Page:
I've always put in 5 litres of oil in my 406 (2 lt manual) and it is right on the full mark even after checking the level after the car has settled overnight. the level suggested in the book is what i put in on the first change and it was just over min mark after settling. whats the go. cheers.
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    Fellow Frogger! DejaVu's Avatar
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    Quote Originally Posted by jgp
    the level suggested in the book is what i put in on the first change and it was just over min mark after settling. whats the go. cheers.
    maybe they want people to run out of oil...leading to mechanical failure... so more cars come into the workshop... and more money for Peugeot.

    somehow i doubt my theory.
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  17. #17
    1000+ Posts Haakon's Avatar
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    Quote Originally Posted by jgp
    I've always put in 5 litres of oil in my 406 (2 lt manual) and it is right on the full mark even after checking the level after the car has settled overnight. the level suggested in the book is what i put in on the first change and it was just over min mark after settling. whats the go. cheers.
    This is good - means I'm not completly losing my marbles...
    I tried to drown my sorrows in alcohol, but the bastards learnt how to swim

  18. #18
    Gone Fishin' Ray Bell's Avatar
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    Originally posted by Simon
    Don't know about that. Apparently on the early British Austin 1800s, the level was critical. If the sump was overfilled the oil was whisked into a froth starving the motor of oil. The solution was a revised dipstick with a lower full mark.

    The problem never happened on the early Australian 1800s, this was put down to the Australian owners not being as meticulous with oil levels.
    Yes, it seems that a lot of poms were in the habit of putting in 'an extra pint for the road' that led to a flurry of rattly bearings and worse.

    My stepson put four litres into his 200B once when I was away... seems there was a lot of smoke, then it rattled. "How come you put in so much?" I asked... "I kept checking and it still wasn't full," came the reply. He's since learned about dipsticks... shame he didn't tell his little brother.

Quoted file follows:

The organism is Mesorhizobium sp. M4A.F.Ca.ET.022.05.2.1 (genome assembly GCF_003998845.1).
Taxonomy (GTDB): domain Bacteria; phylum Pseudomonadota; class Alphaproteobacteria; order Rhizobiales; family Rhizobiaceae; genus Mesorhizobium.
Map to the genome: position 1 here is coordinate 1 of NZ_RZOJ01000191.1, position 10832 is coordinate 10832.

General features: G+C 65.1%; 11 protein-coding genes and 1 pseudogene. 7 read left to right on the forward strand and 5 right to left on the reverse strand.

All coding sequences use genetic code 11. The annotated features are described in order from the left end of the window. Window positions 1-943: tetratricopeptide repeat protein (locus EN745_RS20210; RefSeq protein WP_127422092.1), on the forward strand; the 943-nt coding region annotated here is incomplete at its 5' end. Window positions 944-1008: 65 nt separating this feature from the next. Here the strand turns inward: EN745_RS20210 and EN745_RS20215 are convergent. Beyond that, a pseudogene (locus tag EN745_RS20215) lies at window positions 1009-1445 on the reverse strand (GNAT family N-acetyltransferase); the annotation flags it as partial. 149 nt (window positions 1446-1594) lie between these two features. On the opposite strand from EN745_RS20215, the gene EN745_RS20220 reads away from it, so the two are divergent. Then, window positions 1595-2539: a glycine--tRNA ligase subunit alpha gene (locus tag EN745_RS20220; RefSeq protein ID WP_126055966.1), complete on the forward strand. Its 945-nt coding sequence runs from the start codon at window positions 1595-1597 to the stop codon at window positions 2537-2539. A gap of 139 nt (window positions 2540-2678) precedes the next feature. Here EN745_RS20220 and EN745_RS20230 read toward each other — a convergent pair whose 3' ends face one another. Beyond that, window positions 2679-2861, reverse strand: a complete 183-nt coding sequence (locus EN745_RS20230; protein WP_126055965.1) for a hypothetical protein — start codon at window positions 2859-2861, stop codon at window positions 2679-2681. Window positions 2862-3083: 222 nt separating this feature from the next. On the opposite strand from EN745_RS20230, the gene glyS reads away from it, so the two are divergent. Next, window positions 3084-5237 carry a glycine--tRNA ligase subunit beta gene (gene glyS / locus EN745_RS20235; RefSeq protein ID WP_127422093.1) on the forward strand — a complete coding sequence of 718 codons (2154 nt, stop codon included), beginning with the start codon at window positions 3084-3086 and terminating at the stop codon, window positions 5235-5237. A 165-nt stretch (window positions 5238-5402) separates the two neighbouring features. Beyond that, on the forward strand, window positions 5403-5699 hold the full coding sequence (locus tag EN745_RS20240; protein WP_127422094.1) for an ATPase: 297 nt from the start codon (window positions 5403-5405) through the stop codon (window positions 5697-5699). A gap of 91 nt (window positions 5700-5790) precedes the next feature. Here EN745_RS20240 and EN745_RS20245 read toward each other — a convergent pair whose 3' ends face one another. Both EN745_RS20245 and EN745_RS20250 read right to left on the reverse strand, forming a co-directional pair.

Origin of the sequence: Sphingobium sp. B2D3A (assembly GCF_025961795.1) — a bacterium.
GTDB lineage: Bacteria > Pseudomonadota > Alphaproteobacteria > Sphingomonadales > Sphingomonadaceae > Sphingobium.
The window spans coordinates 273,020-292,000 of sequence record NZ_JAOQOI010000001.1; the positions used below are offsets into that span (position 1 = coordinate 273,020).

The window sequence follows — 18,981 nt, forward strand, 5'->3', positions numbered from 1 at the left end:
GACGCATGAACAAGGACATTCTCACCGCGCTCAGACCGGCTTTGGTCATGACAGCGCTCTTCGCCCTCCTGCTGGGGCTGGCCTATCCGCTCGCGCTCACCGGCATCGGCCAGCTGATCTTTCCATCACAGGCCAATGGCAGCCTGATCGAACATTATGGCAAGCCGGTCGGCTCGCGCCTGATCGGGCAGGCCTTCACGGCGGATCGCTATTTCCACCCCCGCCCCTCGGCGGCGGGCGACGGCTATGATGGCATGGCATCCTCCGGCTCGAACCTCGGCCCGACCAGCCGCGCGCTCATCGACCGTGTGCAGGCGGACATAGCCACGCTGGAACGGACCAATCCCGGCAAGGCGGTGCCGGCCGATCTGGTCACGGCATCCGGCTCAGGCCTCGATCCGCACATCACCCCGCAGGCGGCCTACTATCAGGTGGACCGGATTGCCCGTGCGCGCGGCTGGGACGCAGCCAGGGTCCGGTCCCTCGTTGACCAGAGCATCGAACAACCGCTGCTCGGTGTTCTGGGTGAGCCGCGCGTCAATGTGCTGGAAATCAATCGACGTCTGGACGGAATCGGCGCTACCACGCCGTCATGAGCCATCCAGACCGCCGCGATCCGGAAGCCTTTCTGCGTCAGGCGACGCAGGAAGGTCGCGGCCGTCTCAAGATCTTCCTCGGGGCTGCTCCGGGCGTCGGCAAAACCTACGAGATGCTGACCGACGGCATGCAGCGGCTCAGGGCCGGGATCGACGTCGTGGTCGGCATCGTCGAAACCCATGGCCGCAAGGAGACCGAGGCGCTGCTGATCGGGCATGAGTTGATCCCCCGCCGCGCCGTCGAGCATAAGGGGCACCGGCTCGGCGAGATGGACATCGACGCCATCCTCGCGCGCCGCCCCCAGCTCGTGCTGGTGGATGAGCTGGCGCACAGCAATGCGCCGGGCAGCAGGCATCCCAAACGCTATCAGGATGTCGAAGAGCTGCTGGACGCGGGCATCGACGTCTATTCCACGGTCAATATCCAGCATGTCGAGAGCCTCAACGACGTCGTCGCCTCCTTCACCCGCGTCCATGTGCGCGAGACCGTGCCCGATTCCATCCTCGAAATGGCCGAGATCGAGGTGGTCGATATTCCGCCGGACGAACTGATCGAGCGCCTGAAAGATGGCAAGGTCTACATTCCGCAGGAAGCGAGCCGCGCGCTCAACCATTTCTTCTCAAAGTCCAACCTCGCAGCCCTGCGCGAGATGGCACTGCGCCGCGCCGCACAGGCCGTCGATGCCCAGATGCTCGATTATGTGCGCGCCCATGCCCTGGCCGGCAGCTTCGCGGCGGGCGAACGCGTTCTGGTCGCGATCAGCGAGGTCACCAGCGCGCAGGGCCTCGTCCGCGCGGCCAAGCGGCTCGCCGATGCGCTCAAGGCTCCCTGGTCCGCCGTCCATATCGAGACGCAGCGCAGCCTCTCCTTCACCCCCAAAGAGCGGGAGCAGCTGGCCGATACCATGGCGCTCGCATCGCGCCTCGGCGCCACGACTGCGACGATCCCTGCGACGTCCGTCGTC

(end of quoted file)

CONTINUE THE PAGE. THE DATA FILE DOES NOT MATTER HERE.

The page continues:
The Datto engine was slated for rebuilding anyway... the Pug engine little brother never checked in six months certainly hadn't been!

  19. #19
    Real cars have hydraulics DoubleChevron's Avatar
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    Quote Originally Posted by jgp
    I've always put in 5 litres of oil in my 406 (2 lt manual) and it is right on the full mark even after checking the level after the car has settled overnight. the level suggested in the book is what i put in on the first change and it was just over min mark after settling. whats the go. cheers.

    Xantia is the same ... If you fill it to the capacity listed in the manual it's wwwaaaaayyyy low (about 4.2 litres ???). It always takes closer to 5litres ... Which just happens to be the BX's capacity ... Guess what the BX and Xantia share the same motor

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  20. #20
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    Quote Originally Posted by jgp
    I've always put in 5 litres of oil in my 406 (2 lt manual) and it is right on the full mark even after checking the level after the car has settled overnight. the level suggested in the book is what i put in on the first change and it was just over min mark after settling. whats the go. cheers.
    We might be getting into the realms of engine model now, people. The 4.25 litre figure sounds to me like the later model EW10J4 2 litre motor, whereas 5 litres sounds just right for the earlier model XU engine. The mighty 306 XT (8v truck motor) used to take exactly 5 litres.
    Regards,

    Simon

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  21. #21
    1000+ Posts Gamma's Avatar
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    The book says 5.5 Lt for the 505GTI with filter and I only put in 4.7lt.
    I am thinking this figure does not take into account oil in the galleries and wells of the motor.
    I am lucky that all I have to contend with is minor territory marking and no oil burning/leaking, (not bad for 360k km).
    /// 1986 SII 505 GTI
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  22. #22
    1000+ Posts silverexec's Avatar
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    On my 505 GTi (Series 1 mind you), I always manage to get in about 5.5L which then shows up on the dipstick right on the full mark the next morning. Freaked me out the first time I did an oil change, I was shocked at how a little 2.2L motor could take so much oil in it - our XF Falcon with its 4.1L motor only took about 4.5L of oil to fill...